The Ward's Island Beach
Welcome to toronto Island
by Linda Rosenbaum
I welcome you to the charming and quirky community where I live, Toronto Island. I’ve been here over forty years. It’s the kind of place you come to visit, fall in love with, and never leave..
That’s what happened to me.I came as a single woman, and fortuntately, by the time I met my husband, he too had fallen in love with the Island, we have raised two children here, now young adults who have moved to the city, they both hope to come back to live some day.
But the Island is not for everyone.
Our community of 262 cottage-like wooden homes is nestled on a 27-acre sandbar, roughly one and half miles long, that’s part of the the larger 560-acre Toronto Island Park.
We're 1.5 miles across the bay from downtown Toronto, accessible only by a 15-minute ferry boat ride.
Homes are on two islands, Wards and Algonquin, on the eastern end of the park. People have been living here for over 150 years. Our community is separated from the hullabaloo of summer visitors and the noise and excitement of the amusement park on Centre Island by a buffer of woods, meadows and grassland.
Though our homes may only be a 15-minute boat-ride away from Toronto, islanders’ way of life is lightyears away from the urban lifestyle of “mainlanders.”.
Our community is carless and storeless. No form of motorized transportation is allowed on the Island other than garbage or maintenance trucks, a school bus and snowplow. And no stores. No cars, no buses, taxis, and no place to pick up a bar of soap, diapers, bag of sugar or extra piece of insulation when you’re in the middle of a reno.
What does that mean in terms of our day-to-day life?
It means going into the city, by boat to shop.
And once I’ve bought whatever I need, (which might include a refrigerator or new mattress), I then have to "shlep" whatever it is back on the boat, then lug my newly-purchased items to my home – either walking, on a bicycle, a cart, or a bundle buggy.
But who wants to go to the city, particularly when it’s raining or the temperature has just hit minus zero Celsius.,
So we borrow. Borrow all the time.. Our community e-group is flooded daily with requests. “Anyone have cilantro to spare” or “if someone’s going into the city, would you mind picking up my prescription.”
For all my love of this place, there is nothing convenient about living here.
So why am I here? Because the upsides of Island-living suck you in.
Immediate access to natural beauty, flora and fauna is one reason. We have meadows, a beach, wilderness areas, a lagoon for canoeing and kayaking, starry skies, relative quiet, bike and walking paths, the requisite raccoons, and now coyotes.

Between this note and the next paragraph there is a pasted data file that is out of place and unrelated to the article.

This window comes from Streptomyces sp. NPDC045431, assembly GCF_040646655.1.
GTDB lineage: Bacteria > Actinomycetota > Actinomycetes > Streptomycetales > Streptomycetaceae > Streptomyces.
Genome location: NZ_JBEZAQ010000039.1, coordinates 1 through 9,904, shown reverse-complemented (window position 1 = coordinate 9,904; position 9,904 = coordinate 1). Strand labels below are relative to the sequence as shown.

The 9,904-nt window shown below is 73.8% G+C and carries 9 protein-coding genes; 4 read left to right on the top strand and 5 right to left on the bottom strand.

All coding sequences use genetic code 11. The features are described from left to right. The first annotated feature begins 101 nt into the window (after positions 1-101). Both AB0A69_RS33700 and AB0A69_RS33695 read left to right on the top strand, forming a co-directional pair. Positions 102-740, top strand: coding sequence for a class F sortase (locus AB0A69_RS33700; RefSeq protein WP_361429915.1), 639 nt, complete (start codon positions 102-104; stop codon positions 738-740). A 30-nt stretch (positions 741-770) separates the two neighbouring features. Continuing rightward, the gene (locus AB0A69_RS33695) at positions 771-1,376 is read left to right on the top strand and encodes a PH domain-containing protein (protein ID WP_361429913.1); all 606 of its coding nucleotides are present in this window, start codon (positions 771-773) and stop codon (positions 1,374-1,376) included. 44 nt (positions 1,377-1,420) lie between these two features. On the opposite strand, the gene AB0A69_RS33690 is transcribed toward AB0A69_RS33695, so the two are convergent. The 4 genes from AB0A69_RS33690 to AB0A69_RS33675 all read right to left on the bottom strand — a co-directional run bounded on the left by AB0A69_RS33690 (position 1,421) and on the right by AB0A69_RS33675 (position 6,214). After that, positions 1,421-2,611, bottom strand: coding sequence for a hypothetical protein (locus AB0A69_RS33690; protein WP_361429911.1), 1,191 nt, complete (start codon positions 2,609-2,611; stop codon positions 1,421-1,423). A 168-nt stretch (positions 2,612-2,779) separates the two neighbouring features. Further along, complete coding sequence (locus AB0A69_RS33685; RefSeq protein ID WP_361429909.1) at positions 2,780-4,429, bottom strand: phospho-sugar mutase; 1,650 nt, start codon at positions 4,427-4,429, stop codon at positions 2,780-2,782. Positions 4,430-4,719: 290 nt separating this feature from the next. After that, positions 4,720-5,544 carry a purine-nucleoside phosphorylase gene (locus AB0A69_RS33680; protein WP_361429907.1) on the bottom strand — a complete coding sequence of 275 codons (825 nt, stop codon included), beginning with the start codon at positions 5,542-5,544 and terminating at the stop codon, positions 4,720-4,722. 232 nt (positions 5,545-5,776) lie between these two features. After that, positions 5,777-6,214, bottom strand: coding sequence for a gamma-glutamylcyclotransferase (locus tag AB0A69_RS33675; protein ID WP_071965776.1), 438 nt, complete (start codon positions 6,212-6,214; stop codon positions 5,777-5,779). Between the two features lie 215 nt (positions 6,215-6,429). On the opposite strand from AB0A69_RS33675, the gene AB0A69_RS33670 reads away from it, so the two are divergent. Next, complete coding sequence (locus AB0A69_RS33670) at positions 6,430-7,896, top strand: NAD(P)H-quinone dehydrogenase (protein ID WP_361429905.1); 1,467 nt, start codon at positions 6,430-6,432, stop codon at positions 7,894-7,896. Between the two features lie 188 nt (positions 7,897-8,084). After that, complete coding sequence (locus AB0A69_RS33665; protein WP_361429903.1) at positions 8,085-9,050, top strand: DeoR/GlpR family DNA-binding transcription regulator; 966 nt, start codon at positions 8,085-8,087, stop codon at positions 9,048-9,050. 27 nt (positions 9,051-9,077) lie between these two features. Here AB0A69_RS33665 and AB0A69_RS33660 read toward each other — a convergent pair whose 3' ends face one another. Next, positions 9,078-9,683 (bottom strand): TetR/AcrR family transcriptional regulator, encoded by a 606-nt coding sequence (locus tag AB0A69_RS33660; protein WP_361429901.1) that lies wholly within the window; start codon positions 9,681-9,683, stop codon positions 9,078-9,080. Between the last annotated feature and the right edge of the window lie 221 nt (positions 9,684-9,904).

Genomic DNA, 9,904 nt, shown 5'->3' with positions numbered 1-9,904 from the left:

Though most of us work or go to school in the city, our Island lives are full. We have community newsletters, two active clubhouses for social events and classes (yoga, pilates, dance, stilt-walking, lantern-making…), all-age dances, classical music concerts, a canoe club, five book clubs, a cafe, restaurant and art gallery, tennis courts, lawn bowling, pub nights, quilting bees and a new residence for seniors, recently built with financial help from the federal government. We even get newspapers and mail delivered daily.
I believe we have the best of two worlds here. On the one hand, we’re very “small townish,” yet once I get off the ferry I’m so close to the downtown core of Toronto, I have access to all the artistic, cultural activities and entertainment that a big city provides. This connection to the city is good for us. Keeps us from getting too insular, something we Islanders have to watch out for. It’s pretty cosy here.
The strong sense of community we have is built on the reality that we’re dependent on one another. We also spend countless hours in community volunteer work and meetings, trying to make our community work.
For better or worse, Islanders, especially long-time islanders like me, pretty much know everyone who lives here. The ferry ride provides an essential daily point of contact with one another: gossip spreads like goutweed; babysitters get hired; borrowed books are returned; and recipes exchanged from the previous evening’s potluck.
Islanders fought the local metro government during the 1960s and 1970s when they planned to appropriate, then bulldoze our houses. Most of us are fiercely proud of our way of life and feel blessed to be surrounded by such beauty.
Though I might grumble about the inconvenience of life on Toronto Island when the cold winds blow, when I miss a boat or just can’t figure out how we’re going to get our new TV set home, I’m like most of my 700 neighbours, an Islander through and through.